The following update is from the ANSI IT9/ISO TC42 (WG 5) fall meeting in Fort Lauderdale, Florida, it is a discussion of new issues. A list of the most recent versions of standards of potential interest and their status, will appear in the next issue of this newsletter.
Three new major topics came-up at the meeting dealing with digital images: mounting/matting/framing/coating of prints, and the handling of magnetic tape.
There has been significant interest in this area and an ANSI sub-committee, IT9-3, the third sub-committee of IT9, has been given responsible for the permanence of a variety of prints. This is the largest group with over 40 members; it's larger than the parent committee.
This area is relatively new and encompasses a wide variety of materials. Issues and terminology are very complex and it is often difficult to reach a consensus. The committee started out as a color photographic group dealing with conventional photographs including chromogenic, silver dye bleach (Ilfochrome), dye diffusion (Polaroid), and dye imbibition (dye transfer.) It is now focussing on what were once known as "digital hardcopy" (ink jet, dye sublimation, thermal wax, electrophotographic, etc.) Of course chromogenic and silver dye bleach prints can also be created from a digital file (and they are both hardcopy objects by definition.) It is therefore difficult to create a term that encompasses the wide range of modern printing methods, but that excludes traditional photographs. There has also been objection to the terms "media" and "materials" within the committee. Furthermore, the scope can't be limited to color because monochrome ink jet images are included. It has been proposed that anything that looks like a photograph should be called a photograph (including ink jet), but not everyone agrees. At one time, the sub-committee considered a photograph to be images that were at one time light sensitive. Even then there was concern because this definition excluded peel-apart Polaroid prints and dye transfers. Clearly, it is difficult to create appropriate terms let alone test methods and requirements.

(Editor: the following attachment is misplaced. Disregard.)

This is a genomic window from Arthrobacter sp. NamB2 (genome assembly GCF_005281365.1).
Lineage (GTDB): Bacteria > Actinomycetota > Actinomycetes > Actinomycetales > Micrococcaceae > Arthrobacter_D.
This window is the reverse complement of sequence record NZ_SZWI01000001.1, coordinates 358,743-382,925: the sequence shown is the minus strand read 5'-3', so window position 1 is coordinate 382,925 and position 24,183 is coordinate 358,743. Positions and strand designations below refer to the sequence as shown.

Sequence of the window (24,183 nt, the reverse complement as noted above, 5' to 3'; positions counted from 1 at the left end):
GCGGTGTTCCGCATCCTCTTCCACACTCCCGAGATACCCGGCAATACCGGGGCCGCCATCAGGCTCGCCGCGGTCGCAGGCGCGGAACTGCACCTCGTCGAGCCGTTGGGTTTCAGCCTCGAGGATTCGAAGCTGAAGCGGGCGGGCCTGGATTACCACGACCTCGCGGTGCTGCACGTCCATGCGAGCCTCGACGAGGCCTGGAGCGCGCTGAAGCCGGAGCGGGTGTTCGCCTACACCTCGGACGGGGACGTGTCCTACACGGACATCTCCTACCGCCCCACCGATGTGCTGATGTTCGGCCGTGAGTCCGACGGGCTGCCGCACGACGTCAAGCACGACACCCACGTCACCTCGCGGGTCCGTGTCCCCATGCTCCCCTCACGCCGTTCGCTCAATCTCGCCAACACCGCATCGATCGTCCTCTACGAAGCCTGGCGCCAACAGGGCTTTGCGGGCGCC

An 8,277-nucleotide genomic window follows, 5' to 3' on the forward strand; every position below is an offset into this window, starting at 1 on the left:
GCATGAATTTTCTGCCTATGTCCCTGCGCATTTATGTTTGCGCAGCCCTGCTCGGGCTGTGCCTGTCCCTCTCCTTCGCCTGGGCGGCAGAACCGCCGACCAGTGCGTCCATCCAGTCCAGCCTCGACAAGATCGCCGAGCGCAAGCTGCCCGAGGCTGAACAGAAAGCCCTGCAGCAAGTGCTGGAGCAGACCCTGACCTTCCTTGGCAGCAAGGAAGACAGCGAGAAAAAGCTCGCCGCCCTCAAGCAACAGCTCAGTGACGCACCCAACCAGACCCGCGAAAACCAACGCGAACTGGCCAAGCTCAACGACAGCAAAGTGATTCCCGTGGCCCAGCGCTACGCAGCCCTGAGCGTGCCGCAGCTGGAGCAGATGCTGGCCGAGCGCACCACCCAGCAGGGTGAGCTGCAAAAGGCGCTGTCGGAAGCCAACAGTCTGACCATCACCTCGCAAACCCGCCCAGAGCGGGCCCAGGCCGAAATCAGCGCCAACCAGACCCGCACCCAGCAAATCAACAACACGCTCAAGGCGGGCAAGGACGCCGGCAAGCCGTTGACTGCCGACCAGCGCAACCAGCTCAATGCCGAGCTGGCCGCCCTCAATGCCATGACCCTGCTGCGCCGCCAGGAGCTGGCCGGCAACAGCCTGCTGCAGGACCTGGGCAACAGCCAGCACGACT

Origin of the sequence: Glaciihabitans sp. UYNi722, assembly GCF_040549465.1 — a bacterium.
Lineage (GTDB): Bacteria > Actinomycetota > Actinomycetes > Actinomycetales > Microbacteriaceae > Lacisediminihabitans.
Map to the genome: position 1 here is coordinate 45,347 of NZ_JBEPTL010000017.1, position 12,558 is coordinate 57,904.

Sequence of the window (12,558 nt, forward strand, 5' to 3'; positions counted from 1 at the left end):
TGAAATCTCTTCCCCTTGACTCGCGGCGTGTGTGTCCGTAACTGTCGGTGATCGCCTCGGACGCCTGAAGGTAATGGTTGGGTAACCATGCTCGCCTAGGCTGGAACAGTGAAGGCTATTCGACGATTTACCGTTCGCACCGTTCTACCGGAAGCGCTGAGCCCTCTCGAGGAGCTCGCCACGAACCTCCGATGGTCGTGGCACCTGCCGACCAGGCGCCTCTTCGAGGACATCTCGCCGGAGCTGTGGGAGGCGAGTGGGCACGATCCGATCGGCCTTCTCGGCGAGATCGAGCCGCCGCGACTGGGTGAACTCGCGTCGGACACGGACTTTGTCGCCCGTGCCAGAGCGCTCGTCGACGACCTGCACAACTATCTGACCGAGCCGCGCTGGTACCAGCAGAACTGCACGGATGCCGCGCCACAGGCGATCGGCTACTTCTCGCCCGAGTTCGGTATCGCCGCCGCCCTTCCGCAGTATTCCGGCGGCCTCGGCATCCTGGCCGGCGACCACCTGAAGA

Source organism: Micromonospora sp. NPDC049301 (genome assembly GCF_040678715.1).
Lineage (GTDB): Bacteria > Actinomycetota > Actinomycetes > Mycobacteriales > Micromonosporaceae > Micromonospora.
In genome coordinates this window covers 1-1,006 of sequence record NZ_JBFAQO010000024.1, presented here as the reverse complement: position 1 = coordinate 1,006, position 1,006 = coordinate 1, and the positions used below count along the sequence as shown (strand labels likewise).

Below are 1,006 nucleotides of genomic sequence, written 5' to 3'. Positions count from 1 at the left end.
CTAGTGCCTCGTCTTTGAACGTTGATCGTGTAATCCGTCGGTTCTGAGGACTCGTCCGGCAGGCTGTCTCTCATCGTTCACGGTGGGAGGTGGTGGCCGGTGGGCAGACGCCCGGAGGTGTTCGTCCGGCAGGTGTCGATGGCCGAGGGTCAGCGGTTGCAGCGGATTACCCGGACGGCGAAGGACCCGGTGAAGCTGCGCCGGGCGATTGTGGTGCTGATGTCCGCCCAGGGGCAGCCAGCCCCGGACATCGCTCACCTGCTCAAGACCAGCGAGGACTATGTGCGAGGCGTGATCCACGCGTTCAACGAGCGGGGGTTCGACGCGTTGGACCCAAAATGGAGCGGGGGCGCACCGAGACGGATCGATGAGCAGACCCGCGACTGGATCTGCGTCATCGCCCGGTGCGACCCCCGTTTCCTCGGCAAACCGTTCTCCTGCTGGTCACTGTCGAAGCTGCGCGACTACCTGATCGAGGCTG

The sub-committee, IT9-3 is so large that it has broken into seven task groups to deal with various issues:
Humidity fastness deals with the potential problem of bleed, migration, spread, and transfer of the image under high humidity conditions.
Water fastness deals with the problem of image damage including complete solubilization, bleed, transfer, and surface change (such as gloss) when a print either gets wet and is left to dry or gets wet and is wiped or blotted.
Fingerprints deals with the problem of fingerprints affecting either the printability of a substrate or the subsequent disfigurement of the image during long-term storage or display.
Indoor light stability deals purely with light stability under fluorescent and simulated daylight exposure.
Outdoor weathering deals with images that are intended for use outdoors; primarily for commercial purposes.
Dark stability deals with the stability of images that are stored in the dark. Only the effects of temperature and relative humidity are addressed here.
Gas fading and moving air exposure deals with the effects of both atmospheric pollutants and exposure to clean moving air. This area has been identified as very import to both light fade testing and dark stability for many modern, non-traditional imaging materials.